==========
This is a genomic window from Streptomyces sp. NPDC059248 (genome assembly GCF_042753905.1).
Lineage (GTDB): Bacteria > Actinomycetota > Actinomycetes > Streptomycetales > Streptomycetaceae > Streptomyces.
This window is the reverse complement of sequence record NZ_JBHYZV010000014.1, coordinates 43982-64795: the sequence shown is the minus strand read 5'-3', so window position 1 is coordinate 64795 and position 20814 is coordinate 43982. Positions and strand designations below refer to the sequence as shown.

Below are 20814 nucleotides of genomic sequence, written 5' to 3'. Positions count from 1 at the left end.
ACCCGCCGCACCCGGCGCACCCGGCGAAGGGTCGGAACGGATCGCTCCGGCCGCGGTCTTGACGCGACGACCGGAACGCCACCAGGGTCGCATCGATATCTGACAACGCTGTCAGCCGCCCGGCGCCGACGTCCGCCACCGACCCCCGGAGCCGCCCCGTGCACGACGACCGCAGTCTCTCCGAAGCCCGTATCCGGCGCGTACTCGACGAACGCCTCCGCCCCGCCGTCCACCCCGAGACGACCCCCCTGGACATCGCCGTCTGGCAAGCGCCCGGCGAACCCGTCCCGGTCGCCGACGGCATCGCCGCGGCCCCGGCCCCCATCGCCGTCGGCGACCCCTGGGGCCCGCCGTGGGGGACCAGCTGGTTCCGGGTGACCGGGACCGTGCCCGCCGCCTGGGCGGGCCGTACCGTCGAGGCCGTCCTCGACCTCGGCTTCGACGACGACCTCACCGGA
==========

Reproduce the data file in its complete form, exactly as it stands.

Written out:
This is a genomic window from Streptomyces sp. NPDC059248 (genome assembly GCF_042753905.1).
Lineage (GTDB): Bacteria > Actinomycetota > Actinomycetes > Streptomycetales > Streptomycetaceae > Streptomyces.
This window is the reverse complement of sequence record NZ_JBHYZV010000014.1, coordinates 43982-64795: the sequence shown is the minus strand read 5'-3', so window position 1 is coordinate 64795 and position 20814 is coordinate 43982. Positions and strand designations below refer to the sequence as shown.

Below are 20814 nucleotides of genomic sequence, written 5' to 3'. Positions count from 1 at the left end.
ACCCGCCGCACCCGGCGCACCCGGCGAAGGGTCGGAACGGATCGCTCCGGCCGCGGTCTTGACGCGACGACCGGAACGCCACCAGGGTCGCATCGATATCTGACAACGCTGTCAGCCGCCCGGCGCCGACGTCCGCCACCGACCCCCGGAGCCGCCCCGTGCACGACGACCGCAGTCTCTCCGAAGCCCGTATCCGGCGCGTACTCGACGAACGCCTCCGCCCCGCCGTCCACCCCGAGACGACCCCCCTGGACATCGCCGTCTGGCAAGCGCCCGGCGAACCCGTCCCGGTCGCCGACGGCATCGCCGCGGCCCCGGCCCCCATCGCCGTCGGCGACCCCTGGGGCCCGCCGTGGGGGACCAGCTGGTTCCGGGTGACCGGGACCGTGCCCGCCGCCTGGGCGGGCCGTACCGTCGAGGCCGTCCTCGACCTCGGCTTCGACGACGACCTCACCGGA